Why block legitimate research just because we're afraid someone will break the law? Certain uses of any technology should be legal and others should not. Any technology can be used inappropriately by that argument, we should ban handguns. We have laws that make it legal to carry a handgun, but murder by shooting is still illegal.

Mr. Saunders: Once you've legally cloned a human embryo, that embryo could be implanted in a woman, and then what? You'd have a situation where it would be illegal for that woman to give birth, unless you had a forced abortion, which would be illegal under Roe v. Wade. So a ban on reproductive cloning but not on therapeutic cloning would be unenforceable, because you couldn't stop the birth of the clone.

Once a life is created through cloning of any type, how are you obliged to treat it ethically? The alternative bill banning reproductive cloning essentially implies that all human embryos created for therapeutic cloning must be destroyed. All human life, whether cloned or not, starts as a zygote and continues through embryonic, fetal, and postnatal development. Destroying a cloned human embryo therefore amounts to taking a human life.

Medscape: If this bill passes the Senate, will there be more emphasis on research involving other sources of stem cells, such as cord blood, bone marrow, or animal sources? Are these alternative sources likely to be as effective as embryonic stem cells?

Mr. Werner: People who are trying to stop stem cell research have an ideological agenda. But every scientific body that has reviewed the literature has concluded that embryonic human stem cells have greater potential than other stem cells. If this bill puts a stop to embryonic stem cell research, there may well be more research with other sources of stem cells. Our push for embryonic stem cell research doesn't mean we don't support research with other sources of stem cells. Science is not a linear process we can let a thousand flowers bloom.

Mr. Saunders: I think there will be more emphasis on alternate forms of stem cells, including umbilical cord cells and adult stem cells, as well as on other techniques not involving stem cells. It appears there have been promising developments in these areas.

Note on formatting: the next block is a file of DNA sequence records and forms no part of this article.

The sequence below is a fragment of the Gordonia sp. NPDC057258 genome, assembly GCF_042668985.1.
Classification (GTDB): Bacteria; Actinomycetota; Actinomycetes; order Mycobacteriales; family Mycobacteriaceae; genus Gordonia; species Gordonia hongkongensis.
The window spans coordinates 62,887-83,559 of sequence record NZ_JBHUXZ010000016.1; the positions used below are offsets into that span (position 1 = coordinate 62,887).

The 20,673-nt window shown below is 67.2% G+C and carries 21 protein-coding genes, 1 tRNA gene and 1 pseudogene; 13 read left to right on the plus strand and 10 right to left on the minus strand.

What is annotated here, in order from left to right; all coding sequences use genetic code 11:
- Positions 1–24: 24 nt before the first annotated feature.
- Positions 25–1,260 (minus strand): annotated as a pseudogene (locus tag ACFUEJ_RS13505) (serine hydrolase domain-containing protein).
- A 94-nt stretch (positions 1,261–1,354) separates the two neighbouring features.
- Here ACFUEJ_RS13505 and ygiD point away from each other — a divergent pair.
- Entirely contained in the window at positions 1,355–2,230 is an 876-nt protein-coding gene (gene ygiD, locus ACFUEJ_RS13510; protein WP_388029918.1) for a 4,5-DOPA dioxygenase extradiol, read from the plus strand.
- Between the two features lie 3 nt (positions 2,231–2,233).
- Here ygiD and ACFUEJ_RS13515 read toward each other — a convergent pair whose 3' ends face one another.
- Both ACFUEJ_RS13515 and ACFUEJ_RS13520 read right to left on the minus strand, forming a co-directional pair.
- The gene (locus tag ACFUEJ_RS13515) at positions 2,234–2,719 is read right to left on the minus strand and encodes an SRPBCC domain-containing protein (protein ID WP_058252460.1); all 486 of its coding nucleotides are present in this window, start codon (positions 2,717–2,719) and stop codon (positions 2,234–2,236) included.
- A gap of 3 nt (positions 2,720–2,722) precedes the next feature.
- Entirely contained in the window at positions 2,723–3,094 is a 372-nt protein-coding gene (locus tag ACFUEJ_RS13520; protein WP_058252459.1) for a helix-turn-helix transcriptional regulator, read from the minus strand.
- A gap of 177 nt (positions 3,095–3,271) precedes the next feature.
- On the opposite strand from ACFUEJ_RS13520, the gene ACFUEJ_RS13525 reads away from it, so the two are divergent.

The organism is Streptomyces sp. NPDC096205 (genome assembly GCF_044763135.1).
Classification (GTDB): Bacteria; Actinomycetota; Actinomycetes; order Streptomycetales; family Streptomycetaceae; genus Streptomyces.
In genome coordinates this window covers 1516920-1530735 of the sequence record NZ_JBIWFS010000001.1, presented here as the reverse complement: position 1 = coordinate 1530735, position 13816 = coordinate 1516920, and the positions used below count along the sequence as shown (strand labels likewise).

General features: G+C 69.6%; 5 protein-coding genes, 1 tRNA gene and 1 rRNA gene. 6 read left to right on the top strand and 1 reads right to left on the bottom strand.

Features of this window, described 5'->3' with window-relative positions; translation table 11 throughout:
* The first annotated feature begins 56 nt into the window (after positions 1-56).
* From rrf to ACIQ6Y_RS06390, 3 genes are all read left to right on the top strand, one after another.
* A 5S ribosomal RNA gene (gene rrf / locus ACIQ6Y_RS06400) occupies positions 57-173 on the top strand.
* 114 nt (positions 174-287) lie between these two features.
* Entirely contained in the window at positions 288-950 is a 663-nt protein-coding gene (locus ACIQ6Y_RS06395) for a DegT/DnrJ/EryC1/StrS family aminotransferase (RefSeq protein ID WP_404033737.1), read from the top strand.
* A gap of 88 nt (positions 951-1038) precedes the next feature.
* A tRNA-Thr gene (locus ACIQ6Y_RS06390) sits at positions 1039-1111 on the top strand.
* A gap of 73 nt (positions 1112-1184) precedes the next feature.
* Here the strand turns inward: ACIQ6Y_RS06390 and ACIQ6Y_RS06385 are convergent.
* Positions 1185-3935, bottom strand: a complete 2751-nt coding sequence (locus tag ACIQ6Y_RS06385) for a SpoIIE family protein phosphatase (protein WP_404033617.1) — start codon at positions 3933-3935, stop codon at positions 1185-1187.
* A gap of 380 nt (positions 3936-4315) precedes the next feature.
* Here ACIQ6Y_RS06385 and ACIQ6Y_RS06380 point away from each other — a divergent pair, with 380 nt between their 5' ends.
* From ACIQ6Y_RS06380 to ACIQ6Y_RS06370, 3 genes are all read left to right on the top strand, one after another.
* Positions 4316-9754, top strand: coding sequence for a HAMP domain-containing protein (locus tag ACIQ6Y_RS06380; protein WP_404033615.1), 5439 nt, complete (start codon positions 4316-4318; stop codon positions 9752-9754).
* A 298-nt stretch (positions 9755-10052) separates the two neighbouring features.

Medscape: What is the likelihood that this bill will pass the Senate?

Mr. Werner: It won't pass. Enough people who support therapeutic cloning research won't let it pass.

Mr. Saunders: I predict it will pass. There may be a filibuster, so the question would be if there will be enough votes to defeat a filibuster. But President Bush has said that he wants this bill, and that he would sign it. Although there are many reproductive choice groups on the left, I think there's room for bipartisan passage of the bill. It will be an interesting fight.

Medscape: At a time when the US seems to be odds with certain other nations on key issues, what are the political ramifications of legislation which might bring us ideologically closer to countries which support a total ban on cloning?

Mr. Werner: I don't really think our political differences with other countries should have any bearing on this issue. The United Nations (UN) tried to pass a convention saying you can't ban cloning, but the U.S. blocked it.

Mr. Saunders: I've been interviewed by journalists from Europe who say that what happens in the U.S. will have considerable impact on how other countries treat cloning. The debate in the UN is whether they should ban reproductive cloning alone, or ban both forms of cloning. The French seem to be moving toward a total ban, and many countries agree. Most of the world is close to the anti-cloning position. This is a position that most of the world favors, and if this bill passes, the U.S. will be right in step.

Reviewed by Gary D. Vogin, MD

© 2003 Medscape